"Destination Unknown" Day 14 - Racing the rain south to Broken Hill (via Orientos & Tibooburra)

Thursday, Jul 14, 2011 at 00:00

Mick O

The rain ceased sometime in the early morning but it was still a very grey and gloomy day we emerged to. Breakfast and then pack-up as early as possible deciding to hit the road south before the heavy weather set in. Rather than head into Innamincka, we decided to back track a few kilometres to the Orientos Road and duck down the back way to Tibooburra. Apart from the gibber plains in the first 30 odd kilometres, I knew that this route could take a fair bit of water and remain largely unaffected. It also helps that I consider this run to be a far more scenic and interesting run than the Merti and Strzelecki routes south.


It’s hard to put a figure on the amount of rain that fell during the night but I didn’t expect that it would have been more than 3-5 mm. It would take a fairly heavy fall to affect the surface of the Adventure Way. Reaching the Nappa Merrie-Santos Road, we began our route south-east. As expected, the gibber country of the Strzelecki Desert was traversed easily and we made good time south. It wasn’t long before we were in the sandy country and this is always a joy to travel when it’s damp. I’ve always liked the country around the Mithaminnie Range and must stop off and spend more time exploring the area in the future.


Around Santos, the hall roads for the gas and oil rigs of the Tickalara Munroe and Toolachee fields begin. The obvious expansion to reap South Australia and Queensland’s resources has seen quite a lot of work in the area over recent years. A good things perhaps but while these well maintained super highways are great in the dry, they are a bloody nightmare in the wet and can become very slippery at the merest hint of rain. Thankfully we had a mixed bunch of old, corrugated roads and then occasional sections of new road. Then rain holding off was also a good thing.


There were plenty of feral animals about particularly goats. One emu got a little bit close to the front right hand corner of the tusk truck. Thankfully I was under full brake and clipped him just as I stopped, knocking the running duck of balance. After a couple of spectacular rolls, he was up with a dumb look on his face and then off again. One lucky bird.


We crossed the dry bed of the Warri Warrin Creek just before reaching the main Warri-Gate – Noccundra Road. Here we turned right and headed due south towards Tibooburra following the Warri creek as we went. To our left would be Naryilco and Noccundra. There is a new stretch of road some 20 kilometres long running beside the old track, completed but as yet un-opened. I reckon they’ll be waiting for the end of the bad weather before letting the public tear it up. It’ll certainly knock a few minutes off the drive to the Noccundra pub that’s for sure. Given the weather we were more than happy to take the rough old sandy track.


At one point we slowed down for what appeared to be a large calf or small steer on the road ahead of us. Imagine my surprise when on getting closer, the cow materialised into the biggest black feral boar I’ve ever seen. This thing was lean and huge and nonchalantly chewing on the spine of a long deceased cow. I’ve seen some big pigs in my time but this monster took the prize. He would easily have stood 1.2 metres at the shoulder. He trotted off to watch us from the bush only 30 metres from the road. Strangely I couldn’t coax the Crown Prince out of the vehicle to have a go at it with Mr Potato Man (the mother of all spud guns). Funny that. On we ploughed.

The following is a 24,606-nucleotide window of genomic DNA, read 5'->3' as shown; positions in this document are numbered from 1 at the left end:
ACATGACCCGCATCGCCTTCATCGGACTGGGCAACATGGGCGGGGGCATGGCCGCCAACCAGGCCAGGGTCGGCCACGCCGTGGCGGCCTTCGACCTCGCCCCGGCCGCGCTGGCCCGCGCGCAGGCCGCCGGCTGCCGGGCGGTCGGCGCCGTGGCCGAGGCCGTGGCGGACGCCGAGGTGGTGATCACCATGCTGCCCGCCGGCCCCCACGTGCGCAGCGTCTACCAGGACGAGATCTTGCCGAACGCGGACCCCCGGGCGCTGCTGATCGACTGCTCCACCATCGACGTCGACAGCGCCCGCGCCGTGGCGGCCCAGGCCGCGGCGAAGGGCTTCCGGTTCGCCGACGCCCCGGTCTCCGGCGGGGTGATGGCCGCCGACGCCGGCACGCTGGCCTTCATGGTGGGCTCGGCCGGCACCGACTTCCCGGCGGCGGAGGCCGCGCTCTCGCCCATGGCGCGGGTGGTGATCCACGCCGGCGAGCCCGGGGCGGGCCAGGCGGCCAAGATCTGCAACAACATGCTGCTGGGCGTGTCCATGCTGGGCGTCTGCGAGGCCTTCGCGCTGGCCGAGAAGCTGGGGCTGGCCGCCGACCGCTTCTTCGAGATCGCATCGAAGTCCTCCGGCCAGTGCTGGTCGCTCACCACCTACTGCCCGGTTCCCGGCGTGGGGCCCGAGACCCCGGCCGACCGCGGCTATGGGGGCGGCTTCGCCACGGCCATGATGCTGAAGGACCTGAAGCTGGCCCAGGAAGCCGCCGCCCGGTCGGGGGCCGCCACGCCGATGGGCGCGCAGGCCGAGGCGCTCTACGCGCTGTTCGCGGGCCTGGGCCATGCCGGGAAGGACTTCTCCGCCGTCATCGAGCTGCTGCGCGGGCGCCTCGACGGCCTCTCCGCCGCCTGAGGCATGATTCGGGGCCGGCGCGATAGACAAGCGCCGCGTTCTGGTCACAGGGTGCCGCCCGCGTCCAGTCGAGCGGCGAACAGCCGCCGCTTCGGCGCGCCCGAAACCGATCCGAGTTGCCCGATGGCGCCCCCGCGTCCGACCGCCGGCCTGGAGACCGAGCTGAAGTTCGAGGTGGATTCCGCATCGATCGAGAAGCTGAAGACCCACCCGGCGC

A light drizzle commenced as we approached the dog fence and border crossing at the Warri Gate. The cloud had dropped to form a ceiling only a hundred metres or so above the ground. Once through the gate we were inundated by thousands of kangaroos. The ground on the NSW side of the fence just seethed with huge mobs of roos. No doubt their migratory path north had been halted by the fence concentrating them into the area. Careful driving in these low light conditions.


We reached Tibooburra to find that the area had received a lot more rain than points further north. As a result, all roads out of the town were now closed. Damn. Nothing for it but a walk around town. Fuelling up in anticipation, we grabbed late morning snack at the service station/café and then went and parked outside the town hall. We spent a few leisurely hours wandering about the town and checking out the art works on the walls of the Family Hotel. The rain had held off all morning and finally at around 1:30 p.m., the Silver City Hwy south was opened and the mass exodus began.


The Sliver City Highway is largely all bitumen once south of Tibooburra. There are few patches of well maintained gravel but these are reducing in number each year. It was an uneventful trip south, reaching and running along the eastern edge of the Barrier Ranges and then into Broken Hill, booking into a local motel. A nice hot shower and then it was down to the Musicians club for a Chicken Parma and an ale before retiring. The CP and I will head off good and early tomorrow morning to reach Melbourne by the late afternoon. JT and the boys will take a few extra days to wind their way down to the Murray and then east and across the mountains into Gippsland. The circle is all but closed with only a junket run down the bitumen left to us.

''We knew from the experience of well-known travelers that the
trip would doubtless be attended with much hardship.''
Richard Maurice - 1903
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